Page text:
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Queensbury Union Free School District Board of Education adopted a budget for the 2019-20 school year Monday night. The budget raises the tax levy 2.96% which is even with the tax cap. 

QUEENSBURY — Queensbury Union Free School District officials adopted a budget of $65.394 million for the 2019-20 school year Monday night.

Notable expenditures include two infrastructure projects to repair the Queensbury Elementary School roof and improvements to the districts security systems.

Superintendent Doug Huntley said in a release the Board of Education spent a great deal of time trying to balance academic programs with fiscal prudence.

“They reviewed all aspects of the proposed budget in workshop settings and Board meetings, resulting in a budget that supports a high-quality education for the students at Queensbury while staying within the tax cap,” Huntley said.

The tax levy will increase just over $1 million or 2.96% this year, which is at the cap and makes up about 54% of the entire budget. School officials said this will increase school taxes by $98 on a property with an average full-value assessment of $210,000.

The security hardware upgrades around the district including new and replacement video cameras, keycard access on doors and public announcement systems updates which will run around $600,000. The repairs to the elementary school roof have been budgeted at $100,000.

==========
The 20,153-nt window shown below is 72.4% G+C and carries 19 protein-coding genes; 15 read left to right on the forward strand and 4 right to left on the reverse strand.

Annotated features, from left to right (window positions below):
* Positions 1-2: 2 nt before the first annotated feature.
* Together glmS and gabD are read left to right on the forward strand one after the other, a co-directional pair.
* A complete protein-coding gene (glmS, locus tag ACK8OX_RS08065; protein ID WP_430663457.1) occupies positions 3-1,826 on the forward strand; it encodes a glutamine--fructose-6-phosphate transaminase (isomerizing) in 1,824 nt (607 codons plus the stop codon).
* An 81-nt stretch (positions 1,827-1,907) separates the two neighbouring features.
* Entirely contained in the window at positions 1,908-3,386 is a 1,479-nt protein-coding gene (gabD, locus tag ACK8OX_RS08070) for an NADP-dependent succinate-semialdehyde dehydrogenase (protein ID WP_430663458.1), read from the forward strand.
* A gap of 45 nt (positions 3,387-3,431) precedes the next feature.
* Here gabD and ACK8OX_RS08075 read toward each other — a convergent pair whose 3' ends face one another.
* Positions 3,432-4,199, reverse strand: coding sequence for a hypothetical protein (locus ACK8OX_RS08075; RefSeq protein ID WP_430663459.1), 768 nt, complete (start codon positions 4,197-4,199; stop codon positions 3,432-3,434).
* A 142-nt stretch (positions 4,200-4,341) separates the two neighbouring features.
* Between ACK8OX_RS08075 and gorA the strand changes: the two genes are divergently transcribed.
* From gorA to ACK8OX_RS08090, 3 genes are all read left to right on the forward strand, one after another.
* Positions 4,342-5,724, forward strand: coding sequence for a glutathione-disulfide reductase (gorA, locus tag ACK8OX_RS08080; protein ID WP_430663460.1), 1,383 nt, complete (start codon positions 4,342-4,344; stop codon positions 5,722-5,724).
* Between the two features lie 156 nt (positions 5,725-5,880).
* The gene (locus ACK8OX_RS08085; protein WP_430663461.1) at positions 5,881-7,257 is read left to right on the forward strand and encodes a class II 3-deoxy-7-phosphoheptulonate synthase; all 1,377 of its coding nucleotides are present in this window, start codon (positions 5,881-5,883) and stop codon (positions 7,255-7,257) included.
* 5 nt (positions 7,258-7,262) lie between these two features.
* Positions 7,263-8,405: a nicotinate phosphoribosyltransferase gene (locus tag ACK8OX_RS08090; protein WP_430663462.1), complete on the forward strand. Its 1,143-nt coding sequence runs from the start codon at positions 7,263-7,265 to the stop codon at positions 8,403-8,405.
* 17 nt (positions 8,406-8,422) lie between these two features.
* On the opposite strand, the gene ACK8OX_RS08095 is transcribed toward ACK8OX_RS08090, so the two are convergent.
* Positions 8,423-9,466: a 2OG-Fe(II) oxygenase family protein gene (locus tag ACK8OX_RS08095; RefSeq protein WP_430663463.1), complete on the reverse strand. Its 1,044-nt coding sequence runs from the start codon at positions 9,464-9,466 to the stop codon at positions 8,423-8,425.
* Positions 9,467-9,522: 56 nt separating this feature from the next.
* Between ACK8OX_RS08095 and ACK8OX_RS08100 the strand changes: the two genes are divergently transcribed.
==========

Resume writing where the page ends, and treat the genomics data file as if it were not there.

The district is still in the midst of a multi-year capital project and will continue receiving building aid for facilities work. Assistant Superintendent for Business Scott Whittemore said students and faculty will be able to use the new spaces from the capital project in the fall, with an official and full completion slated for the end of the 2019-20 school year.

The district saved $1.3 million on benefits this year thanks to negotiations on healthcare and a drop in the pension rate, according to Whittemore. He said many schools in the Washington-Saratoga-Warren-Hamilton-Essex BOCES are a part of a collective that is able to leverage their buying power for lower rates and was able to negotiate considerable savings on healthcare premiums.

A proposition will also be on the ballot on May 21 to approve $466,247 to purchase four 72-passenger buses to replace four buses aging out of the district’s 10-year replacement cycle. Since the district is borrowing money to replace the buses, it must be approved with a simple majority as a separate proposition.

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Samuel Northrop is the education reporter for The Post-Star. He can be reached at snorthrop@poststar.com.

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